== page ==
May 20, 2014

Billions in pensions and municipal funds at risk

Pension funds, municipalities and banks urged to ditch high-carbon investments

The Hague, Netherlands/ London, UK — As Royal Dutch Shell holds its annual general meeting today, campaign groups warn that capital invested in the oil company is at risk of going to waste. Fossil Free Europe highlights that retirement money, municipal funds and citizens’ savings are at stake.

A series of recent studies underpin this warning. A new report launched today by Friends of the Earth titled “Shell’s carbon bubble” shows that capital invested in the oil company is at risk of seeing no return on investment [1]. Another recent report by London-based think tank Carbon Tracker Initiative found that fossil fuel companies bet more than $ 1 trillion on high-risk oil projects over the next decade. It warned investors of the high demand and price assumptions that these spendings are based on, which risks investors’ capital being wasted. The report identified Royal Dutch Shell as one of the top three oil companies with the highest risk [2]. European Divestment Coordinator Tim Ratcliffe said, “Shell, Exxon and the like have been very upfront about their plans to gamble shareholders’ money on high-risk fossil fuel projects and climate catastrophe. Pension funds, municipalities and public banks have no business wasting our money on reckless oil, coal and gas projects.”

Investors arriving at the Shell annual general meeting in the Hague and London were greeted with messages about Shell’s carbon bubble by campaigners of and Friends of the Earth. In Sweden and the Netherlands, Fossil Free campaigners warned that billions in retirement money are at risk. Dutch pension fund ABP has € 962 million invested in Shell and € 10 billion in fossil fuels overall [3]. The Swedish national pension funds (AP funds) have investments of SEK 1,163 million in Shell and a total of SEK 32 billion in fossil fuels [4]. In Germany, campaigners highlighted the high financial risk municipalities and private customers of the public banks (Sparkassen) are exposed to because of its investments in high-carbon assets via its central asset manager DekaBank. DekaBank has € 188 million invested in Shell and € 900 million in fossil fuels. Fossil Free Germany placed carbon bubbles in front of the Sparkassen branch at Berlin’s iconic Alexanderplatz.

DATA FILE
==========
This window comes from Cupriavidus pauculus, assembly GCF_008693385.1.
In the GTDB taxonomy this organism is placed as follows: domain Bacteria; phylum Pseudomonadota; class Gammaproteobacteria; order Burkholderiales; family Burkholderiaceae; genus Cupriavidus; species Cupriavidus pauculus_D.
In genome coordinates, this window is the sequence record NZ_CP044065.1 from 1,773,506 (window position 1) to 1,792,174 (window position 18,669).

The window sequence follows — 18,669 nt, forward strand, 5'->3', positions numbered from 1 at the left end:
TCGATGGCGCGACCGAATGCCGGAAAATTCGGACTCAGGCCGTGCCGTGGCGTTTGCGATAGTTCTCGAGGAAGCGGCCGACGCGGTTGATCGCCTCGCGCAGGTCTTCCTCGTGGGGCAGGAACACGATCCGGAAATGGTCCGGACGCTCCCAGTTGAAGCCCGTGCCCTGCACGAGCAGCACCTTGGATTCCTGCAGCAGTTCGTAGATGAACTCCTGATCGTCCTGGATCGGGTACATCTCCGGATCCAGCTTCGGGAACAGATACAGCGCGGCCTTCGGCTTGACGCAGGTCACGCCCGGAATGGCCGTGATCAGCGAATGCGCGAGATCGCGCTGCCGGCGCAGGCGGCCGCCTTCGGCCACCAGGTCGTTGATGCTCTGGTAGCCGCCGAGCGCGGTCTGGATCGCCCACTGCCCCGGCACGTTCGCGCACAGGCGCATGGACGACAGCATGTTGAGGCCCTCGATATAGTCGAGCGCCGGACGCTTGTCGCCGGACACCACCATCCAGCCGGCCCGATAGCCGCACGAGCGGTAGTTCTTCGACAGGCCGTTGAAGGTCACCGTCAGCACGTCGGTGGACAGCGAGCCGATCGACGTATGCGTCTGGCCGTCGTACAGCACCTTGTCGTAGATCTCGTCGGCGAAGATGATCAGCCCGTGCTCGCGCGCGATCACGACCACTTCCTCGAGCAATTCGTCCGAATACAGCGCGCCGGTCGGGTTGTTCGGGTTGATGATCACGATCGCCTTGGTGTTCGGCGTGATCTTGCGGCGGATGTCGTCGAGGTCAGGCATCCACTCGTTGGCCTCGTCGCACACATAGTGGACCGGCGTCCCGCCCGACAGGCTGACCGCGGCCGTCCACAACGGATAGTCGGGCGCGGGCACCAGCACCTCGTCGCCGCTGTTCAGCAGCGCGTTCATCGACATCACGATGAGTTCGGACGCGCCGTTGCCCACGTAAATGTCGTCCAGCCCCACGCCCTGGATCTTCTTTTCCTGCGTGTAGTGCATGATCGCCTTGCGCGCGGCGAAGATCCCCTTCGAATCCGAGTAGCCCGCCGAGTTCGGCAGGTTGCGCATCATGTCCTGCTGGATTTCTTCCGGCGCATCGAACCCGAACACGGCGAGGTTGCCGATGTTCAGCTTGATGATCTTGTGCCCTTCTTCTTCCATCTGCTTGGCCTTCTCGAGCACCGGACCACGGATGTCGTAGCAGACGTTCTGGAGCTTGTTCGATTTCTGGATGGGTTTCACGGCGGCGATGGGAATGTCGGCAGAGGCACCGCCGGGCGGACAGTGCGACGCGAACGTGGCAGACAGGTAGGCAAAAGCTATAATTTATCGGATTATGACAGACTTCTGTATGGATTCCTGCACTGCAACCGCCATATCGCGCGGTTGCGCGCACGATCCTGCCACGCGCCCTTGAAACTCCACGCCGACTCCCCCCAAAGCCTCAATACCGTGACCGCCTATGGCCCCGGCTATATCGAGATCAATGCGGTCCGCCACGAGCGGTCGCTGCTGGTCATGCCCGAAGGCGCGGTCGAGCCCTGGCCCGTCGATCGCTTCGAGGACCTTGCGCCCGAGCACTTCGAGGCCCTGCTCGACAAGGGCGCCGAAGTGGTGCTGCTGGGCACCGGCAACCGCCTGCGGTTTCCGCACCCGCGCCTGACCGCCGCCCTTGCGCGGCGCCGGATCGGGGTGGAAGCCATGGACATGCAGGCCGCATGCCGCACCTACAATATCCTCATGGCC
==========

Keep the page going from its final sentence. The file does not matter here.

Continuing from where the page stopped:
In a letter to investors from May 16, Shell affirmed that it has no intention of addressing the risks of its carbon bubble and will continue to burn through its reserves betting on high demand and price [5]. Shell itself has warned earlier this year that its profitability will be hit as governments step up efforts to reduce greenhouse gas emissions [6], after it had previously reported a 48% decline in expected earnings [7].


Contact: Melanie Mattauch, European Communications Coordinator,, +49 151 5812 0184

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[1] Friends of the Earth: Shell’s carbon bubble

[2] Carbon Tracker: Evaluating financial risk to oil capital expenditures

[3] The Greens/ EFA Group: Carbon bubble: The price of doing too little, too late

[4] WWF report: Swedish pension funds investments in fossil fuels

[5] Shell letter to investors, 16 May 2014

[6] Shell annual and strategic report 2013

[7] Bloomberg: “Shell profit drops 48% as oil and gas production declines